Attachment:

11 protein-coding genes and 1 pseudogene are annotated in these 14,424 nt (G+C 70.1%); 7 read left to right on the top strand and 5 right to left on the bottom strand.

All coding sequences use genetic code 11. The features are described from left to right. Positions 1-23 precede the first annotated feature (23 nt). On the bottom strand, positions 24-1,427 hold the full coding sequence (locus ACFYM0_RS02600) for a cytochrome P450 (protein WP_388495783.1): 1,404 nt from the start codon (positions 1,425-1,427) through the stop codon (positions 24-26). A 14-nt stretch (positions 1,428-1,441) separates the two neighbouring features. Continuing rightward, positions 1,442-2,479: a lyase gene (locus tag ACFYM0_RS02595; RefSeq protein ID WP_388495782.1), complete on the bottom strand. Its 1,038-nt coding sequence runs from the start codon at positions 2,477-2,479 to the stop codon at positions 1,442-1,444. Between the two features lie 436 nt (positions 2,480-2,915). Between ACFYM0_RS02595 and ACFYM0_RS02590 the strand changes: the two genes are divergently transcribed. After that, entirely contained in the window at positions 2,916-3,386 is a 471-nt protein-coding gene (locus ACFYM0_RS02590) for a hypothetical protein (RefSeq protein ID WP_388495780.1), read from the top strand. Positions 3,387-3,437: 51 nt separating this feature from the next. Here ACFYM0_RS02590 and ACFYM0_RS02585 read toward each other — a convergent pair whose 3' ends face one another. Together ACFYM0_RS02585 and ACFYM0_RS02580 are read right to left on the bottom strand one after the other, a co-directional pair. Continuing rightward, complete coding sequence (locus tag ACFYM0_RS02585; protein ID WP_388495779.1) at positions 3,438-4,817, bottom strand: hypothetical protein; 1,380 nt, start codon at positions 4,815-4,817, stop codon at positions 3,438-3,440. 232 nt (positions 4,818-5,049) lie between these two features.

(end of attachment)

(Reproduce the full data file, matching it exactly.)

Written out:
11 protein-coding genes and 1 pseudogene are annotated in these 14,424 nt (G+C 70.1%); 7 read left to right on the top strand and 5 right to left on the bottom strand.

All coding sequences use genetic code 11. The features are described from left to right. Positions 1-23 precede the first annotated feature (23 nt). On the bottom strand, positions 24-1,427 hold the full coding sequence (locus ACFYM0_RS02600) for a cytochrome P450 (protein WP_388495783.1): 1,404 nt from the start codon (positions 1,425-1,427) through the stop codon (positions 24-26). A 14-nt stretch (positions 1,428-1,441) separates the two neighbouring features. Continuing rightward, positions 1,442-2,479: a lyase gene (locus tag ACFYM0_RS02595; RefSeq protein ID WP_388495782.1), complete on the bottom strand. Its 1,038-nt coding sequence runs from the start codon at positions 2,477-2,479 to the stop codon at positions 1,442-1,444. Between the two features lie 436 nt (positions 2,480-2,915). Between ACFYM0_RS02595 and ACFYM0_RS02590 the strand changes: the two genes are divergently transcribed. After that, entirely contained in the window at positions 2,916-3,386 is a 471-nt protein-coding gene (locus ACFYM0_RS02590) for a hypothetical protein (RefSeq protein ID WP_388495780.1), read from the top strand. Positions 3,387-3,437: 51 nt separating this feature from the next. Here ACFYM0_RS02590 and ACFYM0_RS02585 read toward each other — a convergent pair whose 3' ends face one another. Together ACFYM0_RS02585 and ACFYM0_RS02580 are read right to left on the bottom strand one after the other, a co-directional pair. Continuing rightward, complete coding sequence (locus tag ACFYM0_RS02585; protein ID WP_388495779.1) at positions 3,438-4,817, bottom strand: hypothetical protein; 1,380 nt, start codon at positions 4,815-4,817, stop codon at positions 3,438-3,440. 232 nt (positions 4,818-5,049) lie between these two features.